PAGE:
Hasten, Jason, Guard the Nation

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Hasten, Jason, Guard the Nation

By the New York Regional Anti-War Faculty and Student Group (NYRAWFAS)

‘Science for the People’ Vol. 4, No. 5, September 1972, p. 36—39

We represent a  group from the academic community of New York City. We have been alarmed for some time with the strong and increasingly symbiotic relationship between our universities and the military complex. Recently we constituted a  group to attack this relationship and expose its often inhuman ends, ends which we consider completely opposed to the proper purposes and functions of a university. One of our fisrt targets was the Jason Project, and in particular the complicity of Columbia University and faculty members in this project. We have acquired correspondence between the Department of the Army and members of Columbia University. This correspondence, coupled with reports from the Institute of Defense Analysis (IDA) and excerpts from the Congressional Record, has convinced us that our attack on Jason and alarm at university complicity is entirely justified. We are including copies of the documents for you because we believe that a wider knowledge of their contents is most important for the health of our institutions and our country. We would like to invite you to make use of the documents as you see fit. In addition, any suggestions you may have for their use, or any additional data you may have, would be appreciated. Furthermore, if you care to join a public protest against Jason or against the wider issue of university complicity, we welcome your assistance and interest. We also call upon those of you who are scientists to consider whether there are files at your institution which should be open to the public.

Jason scientists in the past have helped create concepts for use in the “automated battlefield.” This has been hailed on the floor of the U.S. Senate as ” … one of the greatest steps forward in warfare since gun powder.”1 It includes a galaxy of automated anti-personnel weapons, which have indeed succeeded in bringing warfare to a new depth of inhumanity. Many of these weapons were developed and tested in the Vietnamese battlefield.

As we read the documents three major points emerge. Even though Jason members claim the contrary, we see that the Defense Department has been able to shape the direction of research undertaken by members of the academic community. An example of this is the increasing importance which Jason played in research on counterinsurgency from 1964 on. IDA Annual Reports document this as follows: “Increased Government attention to such problems as counterinsurgency, insurrection, and infiltration led to the suggestion that Jason members might be able to provide fresh insights into problems that are not entirely in the realm of physical science … “2 The Defense Department’s general intent of influencing the direction of research is indicated by the enclosed letter of 28 February 1964, which reveals the existence of an annual Army Research Plan. This indicates “…promising areas of research…to assure that the Army’s effort is well represented in the main stream of scientific research in currently popular areas and in work considered to be rewarding to military requirements. Such research…could be considered indigenous to the Army and of relatively little value to the civilian economy…(i.e.) the field of military explosives and rocket propellants.”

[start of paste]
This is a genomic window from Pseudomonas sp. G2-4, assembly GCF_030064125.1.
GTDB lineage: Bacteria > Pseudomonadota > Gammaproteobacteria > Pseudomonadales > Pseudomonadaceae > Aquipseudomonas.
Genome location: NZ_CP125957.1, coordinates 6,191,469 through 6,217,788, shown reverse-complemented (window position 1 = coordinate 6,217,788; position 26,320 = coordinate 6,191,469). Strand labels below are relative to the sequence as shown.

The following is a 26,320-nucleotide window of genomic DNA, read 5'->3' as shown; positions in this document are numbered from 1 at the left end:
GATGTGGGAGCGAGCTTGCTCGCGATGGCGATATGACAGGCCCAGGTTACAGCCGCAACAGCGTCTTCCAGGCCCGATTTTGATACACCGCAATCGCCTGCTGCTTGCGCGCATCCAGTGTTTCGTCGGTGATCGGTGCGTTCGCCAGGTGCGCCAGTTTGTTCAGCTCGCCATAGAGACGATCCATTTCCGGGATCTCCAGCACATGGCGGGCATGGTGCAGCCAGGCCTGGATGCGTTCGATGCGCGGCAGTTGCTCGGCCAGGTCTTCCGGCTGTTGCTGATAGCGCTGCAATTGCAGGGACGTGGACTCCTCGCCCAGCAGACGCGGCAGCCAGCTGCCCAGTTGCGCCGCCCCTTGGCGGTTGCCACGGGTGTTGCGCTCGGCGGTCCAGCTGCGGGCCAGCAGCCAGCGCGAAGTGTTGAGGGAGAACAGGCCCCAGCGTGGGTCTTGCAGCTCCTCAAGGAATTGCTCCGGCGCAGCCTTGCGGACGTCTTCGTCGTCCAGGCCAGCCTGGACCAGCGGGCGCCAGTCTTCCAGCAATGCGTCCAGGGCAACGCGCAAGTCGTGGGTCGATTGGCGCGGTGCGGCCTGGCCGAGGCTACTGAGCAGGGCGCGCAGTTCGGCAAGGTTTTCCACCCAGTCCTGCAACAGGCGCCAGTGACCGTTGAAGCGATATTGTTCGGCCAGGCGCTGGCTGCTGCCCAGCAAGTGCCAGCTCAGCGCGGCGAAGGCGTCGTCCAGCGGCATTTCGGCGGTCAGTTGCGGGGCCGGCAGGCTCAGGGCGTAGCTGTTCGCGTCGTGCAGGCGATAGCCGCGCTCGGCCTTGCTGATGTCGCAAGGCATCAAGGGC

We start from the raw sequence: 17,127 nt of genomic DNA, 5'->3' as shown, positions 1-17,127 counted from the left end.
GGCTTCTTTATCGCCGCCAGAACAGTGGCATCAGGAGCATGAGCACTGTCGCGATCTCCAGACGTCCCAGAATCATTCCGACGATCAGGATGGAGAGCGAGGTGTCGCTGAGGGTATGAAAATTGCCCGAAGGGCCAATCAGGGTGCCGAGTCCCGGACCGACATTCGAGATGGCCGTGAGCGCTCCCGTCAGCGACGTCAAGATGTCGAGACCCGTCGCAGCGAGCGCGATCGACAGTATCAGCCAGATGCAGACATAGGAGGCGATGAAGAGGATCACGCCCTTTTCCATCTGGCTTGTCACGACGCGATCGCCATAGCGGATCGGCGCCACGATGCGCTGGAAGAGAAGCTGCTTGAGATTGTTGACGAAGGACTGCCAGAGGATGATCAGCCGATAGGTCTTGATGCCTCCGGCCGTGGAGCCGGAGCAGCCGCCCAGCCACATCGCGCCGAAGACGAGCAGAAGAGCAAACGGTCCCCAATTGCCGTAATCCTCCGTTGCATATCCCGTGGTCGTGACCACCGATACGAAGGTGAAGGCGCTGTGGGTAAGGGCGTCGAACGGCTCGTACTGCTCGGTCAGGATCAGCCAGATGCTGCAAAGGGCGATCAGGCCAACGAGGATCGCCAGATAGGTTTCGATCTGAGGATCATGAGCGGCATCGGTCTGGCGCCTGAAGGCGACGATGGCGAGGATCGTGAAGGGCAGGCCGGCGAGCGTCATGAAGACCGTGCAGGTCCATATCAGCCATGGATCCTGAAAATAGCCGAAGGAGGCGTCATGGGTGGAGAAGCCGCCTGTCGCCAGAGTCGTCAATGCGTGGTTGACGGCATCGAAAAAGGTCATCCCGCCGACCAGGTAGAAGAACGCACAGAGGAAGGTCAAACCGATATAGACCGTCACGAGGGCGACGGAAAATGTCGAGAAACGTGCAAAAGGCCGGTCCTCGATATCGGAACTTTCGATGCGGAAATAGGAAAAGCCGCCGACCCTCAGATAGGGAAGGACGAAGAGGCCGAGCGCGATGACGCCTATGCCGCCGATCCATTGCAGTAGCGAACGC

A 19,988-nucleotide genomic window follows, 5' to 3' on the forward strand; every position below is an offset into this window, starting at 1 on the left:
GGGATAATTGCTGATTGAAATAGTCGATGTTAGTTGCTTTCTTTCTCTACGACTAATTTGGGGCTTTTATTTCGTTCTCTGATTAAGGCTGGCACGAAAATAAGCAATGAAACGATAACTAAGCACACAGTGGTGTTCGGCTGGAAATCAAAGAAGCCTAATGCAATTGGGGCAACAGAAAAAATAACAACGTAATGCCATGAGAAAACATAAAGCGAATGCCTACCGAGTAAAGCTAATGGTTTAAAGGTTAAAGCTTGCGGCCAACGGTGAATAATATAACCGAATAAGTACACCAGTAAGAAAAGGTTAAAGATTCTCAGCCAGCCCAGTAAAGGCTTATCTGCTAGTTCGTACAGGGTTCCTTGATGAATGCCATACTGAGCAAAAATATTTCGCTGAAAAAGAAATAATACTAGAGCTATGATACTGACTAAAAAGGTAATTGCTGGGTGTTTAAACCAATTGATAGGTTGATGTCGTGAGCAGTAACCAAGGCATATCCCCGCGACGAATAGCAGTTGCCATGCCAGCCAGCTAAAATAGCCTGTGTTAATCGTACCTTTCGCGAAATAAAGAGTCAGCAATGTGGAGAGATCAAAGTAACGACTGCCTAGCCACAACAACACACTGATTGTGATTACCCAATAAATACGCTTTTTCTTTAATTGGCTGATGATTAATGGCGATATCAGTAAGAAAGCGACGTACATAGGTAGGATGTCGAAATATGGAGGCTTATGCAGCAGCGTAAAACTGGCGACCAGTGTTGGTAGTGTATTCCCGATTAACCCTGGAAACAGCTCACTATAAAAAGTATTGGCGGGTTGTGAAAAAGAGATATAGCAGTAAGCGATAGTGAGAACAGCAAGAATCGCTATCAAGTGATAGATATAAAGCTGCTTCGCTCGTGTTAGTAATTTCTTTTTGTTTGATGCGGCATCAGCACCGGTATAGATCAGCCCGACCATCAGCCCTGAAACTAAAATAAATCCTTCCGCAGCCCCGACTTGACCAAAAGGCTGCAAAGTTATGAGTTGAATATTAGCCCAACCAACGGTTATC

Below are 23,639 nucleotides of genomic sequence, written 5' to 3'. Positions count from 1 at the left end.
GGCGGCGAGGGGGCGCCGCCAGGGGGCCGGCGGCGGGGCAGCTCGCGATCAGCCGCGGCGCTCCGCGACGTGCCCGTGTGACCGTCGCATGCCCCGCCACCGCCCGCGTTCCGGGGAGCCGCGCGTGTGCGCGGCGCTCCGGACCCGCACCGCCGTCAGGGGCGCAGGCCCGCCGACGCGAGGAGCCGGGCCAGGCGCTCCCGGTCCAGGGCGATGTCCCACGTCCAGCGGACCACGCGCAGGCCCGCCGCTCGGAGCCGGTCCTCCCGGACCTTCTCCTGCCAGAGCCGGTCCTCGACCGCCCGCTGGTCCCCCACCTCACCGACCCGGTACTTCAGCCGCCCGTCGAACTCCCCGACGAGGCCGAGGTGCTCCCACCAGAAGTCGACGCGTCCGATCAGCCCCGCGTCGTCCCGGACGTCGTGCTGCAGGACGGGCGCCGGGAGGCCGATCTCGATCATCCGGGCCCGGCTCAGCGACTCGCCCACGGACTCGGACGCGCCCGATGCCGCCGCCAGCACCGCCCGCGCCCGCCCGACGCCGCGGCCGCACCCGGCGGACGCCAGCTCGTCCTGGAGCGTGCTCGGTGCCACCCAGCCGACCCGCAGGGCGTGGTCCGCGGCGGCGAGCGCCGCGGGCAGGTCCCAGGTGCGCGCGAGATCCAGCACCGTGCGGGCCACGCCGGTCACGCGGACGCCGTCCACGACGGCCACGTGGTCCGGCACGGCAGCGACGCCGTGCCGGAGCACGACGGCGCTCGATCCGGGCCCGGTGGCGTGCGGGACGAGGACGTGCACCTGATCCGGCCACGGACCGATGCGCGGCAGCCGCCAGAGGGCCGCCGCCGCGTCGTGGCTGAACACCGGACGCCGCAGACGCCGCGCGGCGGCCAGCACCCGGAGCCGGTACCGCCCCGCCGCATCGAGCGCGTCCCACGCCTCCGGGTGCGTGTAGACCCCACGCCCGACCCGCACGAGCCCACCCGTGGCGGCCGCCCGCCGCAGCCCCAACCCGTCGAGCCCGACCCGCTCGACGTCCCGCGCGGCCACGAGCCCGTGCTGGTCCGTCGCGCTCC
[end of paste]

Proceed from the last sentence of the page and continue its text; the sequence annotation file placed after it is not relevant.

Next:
Jason members and Columbia University officials have claimed that Jason members take part in projects as individuals, and that the university is not involved. In fact, the documents clearly indicate that there is both a direct and indirect quid pro quo relationship between the military and the university and that this is the intent of both parties. The services the university offers are indicated by the White House Fact Sheet of 10 September 1963: “…key scientists and other to be contacted are in positions in the scientific community which enable them to monitor thesis and other appropriate research work and to make available to the Army the generated information,”3 Fact 5 points out that “…Counsel of the Association of State Universities has been obtained for guidance in expansion of the program.”4 The letter of 15 October 1965 also demonstrates that the university allowed the army to store confidential documents in the Low Memorial Library.5

At the same time the Defense Department offers benefits to the university. As in the letter of 26 February 1964, “…the possibility exists that from time to time we (the Advanced Technology Group of the Army Research Office) may be able to directly support or to assist the University in getting support from other Army agencies. To this extent then the assistance we request need not be a unilateral arrangement (italics added).”6 On December 18, 1969, Congressman Daddario before the House of Representatives spoke of “… the unique dependence of the scientific community upon military support.” These quotations show that such a solid structure of interlocking needs exists, that some scientists and some universities have become the pawns of the military.